Tuesday, August 16, 2011

Saint William Blake

Guest post by Ben Carmack

If you are like me, you were told that William Blake was something of a hedonist, an eccentric weirdo who wanted nothing to do with God, morality or restraint of any kind.

You can get the idea from reading some of his poems. He calls you to cast aside restraint and pursue "Desire" with abandon. Now that I think on it, I think he was being intentionally provocative and cheeky. He didn't necessarily mean for us to take him in a strict, literal sense. That was not his style. He was responding to the overly legalistic tendencies of the Church in his time.

As in so many things, I was wrong. I remembered that today when I had a chance to go over some of William Blake's poetry on Jesus afresh. It is just as good as when I dug into it a year ago.

It's so good, and shows such prophetic depth (along with many of his other poems, like "London," "Marriage of Heaven and Hell," and "Jerusalem") that I have personally canonized William Blake. Of course I have no idea as to his whereabouts in the afterlife, but I figured I'd do my part to put in a good word for him. If the Pope can do it, why can't I?

Blake was an engraver by trade, and he published his poems as engravings. Here's what he said at the introduction to his poem on Jesus and the Gospel:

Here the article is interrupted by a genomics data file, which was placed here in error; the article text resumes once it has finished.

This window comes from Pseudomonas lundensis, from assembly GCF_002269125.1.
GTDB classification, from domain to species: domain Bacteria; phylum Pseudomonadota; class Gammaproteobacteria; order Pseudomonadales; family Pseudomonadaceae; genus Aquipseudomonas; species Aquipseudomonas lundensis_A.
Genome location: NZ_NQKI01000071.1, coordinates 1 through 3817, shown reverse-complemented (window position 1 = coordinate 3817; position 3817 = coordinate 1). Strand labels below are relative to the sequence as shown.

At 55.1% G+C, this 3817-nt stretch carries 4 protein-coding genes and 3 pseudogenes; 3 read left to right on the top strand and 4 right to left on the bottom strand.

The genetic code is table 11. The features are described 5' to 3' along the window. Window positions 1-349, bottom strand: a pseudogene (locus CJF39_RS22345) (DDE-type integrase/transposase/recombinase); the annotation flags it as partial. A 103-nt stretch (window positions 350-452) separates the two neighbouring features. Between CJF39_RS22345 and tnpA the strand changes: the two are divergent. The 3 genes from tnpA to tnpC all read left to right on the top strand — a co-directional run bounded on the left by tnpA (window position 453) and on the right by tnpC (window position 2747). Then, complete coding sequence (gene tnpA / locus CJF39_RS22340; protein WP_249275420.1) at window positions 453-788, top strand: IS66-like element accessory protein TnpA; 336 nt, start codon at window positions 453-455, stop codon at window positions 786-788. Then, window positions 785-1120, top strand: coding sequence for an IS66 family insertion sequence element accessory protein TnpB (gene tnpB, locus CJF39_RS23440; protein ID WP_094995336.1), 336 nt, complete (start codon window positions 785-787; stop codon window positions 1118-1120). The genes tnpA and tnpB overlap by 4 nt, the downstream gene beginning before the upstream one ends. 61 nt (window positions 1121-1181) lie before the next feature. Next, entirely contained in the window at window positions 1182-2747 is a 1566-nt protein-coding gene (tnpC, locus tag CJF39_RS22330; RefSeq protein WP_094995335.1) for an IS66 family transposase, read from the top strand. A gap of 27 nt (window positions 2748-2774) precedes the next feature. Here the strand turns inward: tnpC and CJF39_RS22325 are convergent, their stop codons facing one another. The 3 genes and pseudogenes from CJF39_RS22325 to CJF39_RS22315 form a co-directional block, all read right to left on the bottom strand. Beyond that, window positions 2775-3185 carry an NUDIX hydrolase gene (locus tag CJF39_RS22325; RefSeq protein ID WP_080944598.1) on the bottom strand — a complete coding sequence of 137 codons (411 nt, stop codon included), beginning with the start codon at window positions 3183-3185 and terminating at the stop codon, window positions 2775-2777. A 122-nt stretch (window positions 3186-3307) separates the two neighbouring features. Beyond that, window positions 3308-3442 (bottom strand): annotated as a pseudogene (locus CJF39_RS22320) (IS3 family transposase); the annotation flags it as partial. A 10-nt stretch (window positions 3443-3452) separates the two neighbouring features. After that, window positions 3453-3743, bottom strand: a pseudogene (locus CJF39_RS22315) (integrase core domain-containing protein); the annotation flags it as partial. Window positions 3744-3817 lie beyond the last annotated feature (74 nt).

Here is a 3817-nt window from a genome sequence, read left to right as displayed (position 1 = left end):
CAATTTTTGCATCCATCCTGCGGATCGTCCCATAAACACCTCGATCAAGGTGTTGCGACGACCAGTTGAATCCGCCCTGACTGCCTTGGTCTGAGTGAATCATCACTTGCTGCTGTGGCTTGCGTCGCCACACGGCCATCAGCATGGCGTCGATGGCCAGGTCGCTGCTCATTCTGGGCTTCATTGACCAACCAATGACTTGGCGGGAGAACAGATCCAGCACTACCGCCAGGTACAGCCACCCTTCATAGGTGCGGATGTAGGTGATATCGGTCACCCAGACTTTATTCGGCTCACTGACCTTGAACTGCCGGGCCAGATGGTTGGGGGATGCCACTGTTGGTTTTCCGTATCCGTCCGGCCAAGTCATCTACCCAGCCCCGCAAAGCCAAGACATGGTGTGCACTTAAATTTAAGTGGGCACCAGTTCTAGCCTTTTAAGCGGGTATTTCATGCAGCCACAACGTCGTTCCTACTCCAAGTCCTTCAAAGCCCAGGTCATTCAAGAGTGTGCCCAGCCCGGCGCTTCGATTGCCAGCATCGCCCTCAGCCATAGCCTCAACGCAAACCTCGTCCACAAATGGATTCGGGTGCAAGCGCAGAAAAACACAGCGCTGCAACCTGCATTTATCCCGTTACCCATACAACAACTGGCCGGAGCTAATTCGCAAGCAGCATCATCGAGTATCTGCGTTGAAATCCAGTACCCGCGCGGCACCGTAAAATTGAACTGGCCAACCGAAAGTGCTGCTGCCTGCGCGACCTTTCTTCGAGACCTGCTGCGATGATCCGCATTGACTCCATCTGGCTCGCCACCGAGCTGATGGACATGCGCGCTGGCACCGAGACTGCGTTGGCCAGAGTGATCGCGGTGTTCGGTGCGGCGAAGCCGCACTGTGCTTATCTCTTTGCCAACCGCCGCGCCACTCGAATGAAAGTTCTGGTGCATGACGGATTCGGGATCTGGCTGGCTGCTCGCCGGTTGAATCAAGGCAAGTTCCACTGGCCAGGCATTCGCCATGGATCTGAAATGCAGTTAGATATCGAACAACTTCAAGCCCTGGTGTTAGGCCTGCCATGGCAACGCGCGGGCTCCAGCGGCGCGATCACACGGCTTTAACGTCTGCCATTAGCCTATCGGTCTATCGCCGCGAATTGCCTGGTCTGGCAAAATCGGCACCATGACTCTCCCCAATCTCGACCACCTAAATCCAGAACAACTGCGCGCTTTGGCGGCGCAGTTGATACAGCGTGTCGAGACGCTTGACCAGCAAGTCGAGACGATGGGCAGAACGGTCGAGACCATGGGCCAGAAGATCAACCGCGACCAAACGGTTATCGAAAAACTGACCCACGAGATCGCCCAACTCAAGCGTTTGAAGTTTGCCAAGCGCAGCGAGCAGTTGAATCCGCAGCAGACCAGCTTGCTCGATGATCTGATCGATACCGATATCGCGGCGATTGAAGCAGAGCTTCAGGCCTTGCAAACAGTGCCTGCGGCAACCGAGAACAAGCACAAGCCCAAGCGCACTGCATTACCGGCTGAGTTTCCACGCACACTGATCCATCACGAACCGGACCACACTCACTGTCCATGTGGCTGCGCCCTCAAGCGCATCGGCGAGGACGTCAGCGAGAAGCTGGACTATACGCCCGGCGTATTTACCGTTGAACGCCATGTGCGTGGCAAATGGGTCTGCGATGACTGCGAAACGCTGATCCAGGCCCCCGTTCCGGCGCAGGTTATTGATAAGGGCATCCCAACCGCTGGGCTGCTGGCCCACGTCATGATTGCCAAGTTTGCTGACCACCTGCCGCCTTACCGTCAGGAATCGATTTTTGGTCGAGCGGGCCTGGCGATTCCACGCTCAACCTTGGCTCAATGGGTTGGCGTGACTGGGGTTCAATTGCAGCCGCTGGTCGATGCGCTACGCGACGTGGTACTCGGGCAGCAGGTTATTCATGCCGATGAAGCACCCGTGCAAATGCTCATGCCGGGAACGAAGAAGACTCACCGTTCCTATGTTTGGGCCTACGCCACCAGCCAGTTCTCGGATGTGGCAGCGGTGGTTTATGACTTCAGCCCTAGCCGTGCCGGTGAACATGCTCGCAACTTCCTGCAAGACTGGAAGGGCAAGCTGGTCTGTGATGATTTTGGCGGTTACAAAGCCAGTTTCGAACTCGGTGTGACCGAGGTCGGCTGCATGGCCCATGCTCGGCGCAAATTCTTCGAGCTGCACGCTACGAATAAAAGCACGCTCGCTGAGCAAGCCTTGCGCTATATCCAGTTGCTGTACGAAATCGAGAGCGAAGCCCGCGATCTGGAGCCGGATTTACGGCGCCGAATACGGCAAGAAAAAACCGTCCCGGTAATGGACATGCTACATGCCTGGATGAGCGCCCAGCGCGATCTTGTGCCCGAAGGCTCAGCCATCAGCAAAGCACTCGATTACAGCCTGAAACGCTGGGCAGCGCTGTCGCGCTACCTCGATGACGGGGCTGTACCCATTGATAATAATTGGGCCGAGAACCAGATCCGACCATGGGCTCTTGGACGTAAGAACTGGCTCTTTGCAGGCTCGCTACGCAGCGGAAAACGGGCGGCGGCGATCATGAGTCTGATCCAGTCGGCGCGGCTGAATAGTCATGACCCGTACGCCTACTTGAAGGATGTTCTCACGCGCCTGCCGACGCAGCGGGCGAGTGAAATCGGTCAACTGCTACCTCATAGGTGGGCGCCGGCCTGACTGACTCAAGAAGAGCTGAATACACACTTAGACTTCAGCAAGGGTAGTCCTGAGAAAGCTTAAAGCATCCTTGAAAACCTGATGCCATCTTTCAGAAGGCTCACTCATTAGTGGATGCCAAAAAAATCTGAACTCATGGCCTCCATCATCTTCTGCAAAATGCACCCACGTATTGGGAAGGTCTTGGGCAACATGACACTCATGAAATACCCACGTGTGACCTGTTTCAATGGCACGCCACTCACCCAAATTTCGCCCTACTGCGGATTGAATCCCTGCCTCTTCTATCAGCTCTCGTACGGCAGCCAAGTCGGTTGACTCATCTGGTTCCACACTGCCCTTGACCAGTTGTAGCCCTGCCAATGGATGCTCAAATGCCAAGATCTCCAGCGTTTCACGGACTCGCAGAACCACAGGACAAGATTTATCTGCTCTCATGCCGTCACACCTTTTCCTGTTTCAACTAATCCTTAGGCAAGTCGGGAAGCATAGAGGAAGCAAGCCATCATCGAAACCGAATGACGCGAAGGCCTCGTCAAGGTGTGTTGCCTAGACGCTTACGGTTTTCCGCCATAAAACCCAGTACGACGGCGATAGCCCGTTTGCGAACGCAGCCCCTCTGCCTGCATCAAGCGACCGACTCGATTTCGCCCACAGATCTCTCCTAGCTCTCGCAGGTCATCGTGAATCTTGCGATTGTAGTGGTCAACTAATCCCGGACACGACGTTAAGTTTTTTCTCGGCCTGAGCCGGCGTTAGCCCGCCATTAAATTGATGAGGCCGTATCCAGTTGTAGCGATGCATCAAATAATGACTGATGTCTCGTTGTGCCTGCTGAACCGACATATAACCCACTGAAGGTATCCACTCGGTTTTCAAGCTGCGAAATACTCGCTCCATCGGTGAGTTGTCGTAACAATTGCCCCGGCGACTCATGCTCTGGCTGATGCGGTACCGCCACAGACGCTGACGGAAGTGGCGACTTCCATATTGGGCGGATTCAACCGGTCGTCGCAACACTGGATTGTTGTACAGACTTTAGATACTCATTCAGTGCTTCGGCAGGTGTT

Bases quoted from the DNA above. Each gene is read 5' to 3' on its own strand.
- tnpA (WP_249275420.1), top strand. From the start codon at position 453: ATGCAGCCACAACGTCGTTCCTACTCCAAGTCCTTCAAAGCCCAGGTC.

There is not one Moral Virtue that Jesus Inculcated but Plato & Cicero did Inculcate before him; what then did Christ Inculcate? Forgiveness of Sins. This alone is the Gospel, & this is the Life & Immortality brought to light by Jesus, Even the Covenant of Jehovah, which is This: If you forgive one another your Trespasses, so shall Jehovah forgive you, That he himself may dwell among you; but if you Avenge, you Murder the Divine Image, & he cannot dwell among you; because you Murder him he arises again, & you deny that he is Arisen, & are blind to Spirit.

Granted, the theology in the foregoing paragraph is not entirely orthodox in the usual sense, but it is fascinating to hear the man's thoughts. He was one of a kind.

Charles Williams, who was a bit of a weirdo himself, called him "the brilliant but heretical poet William Blake" in his book 
Forgiveness of Sins.

I won't share the poetry; go pick it up and read it for yourself.

Seems to me that William Blake, much like Thomas Jefferson, has been misunderstood by Christians.

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You may also be interested in this earlier post, 'William Blake, Charles Williams, and Anglican Spirituality'.     Comments always welcome.

1 comment:

  1. I do love the old stories of Glastonbury, Joseph of Arimathea, Jesus, and His Mother, and I am grateful to St. William for recollecting them in his poem, Jerusalem.

    I have linked the hymn, Jerusalem, to the song page.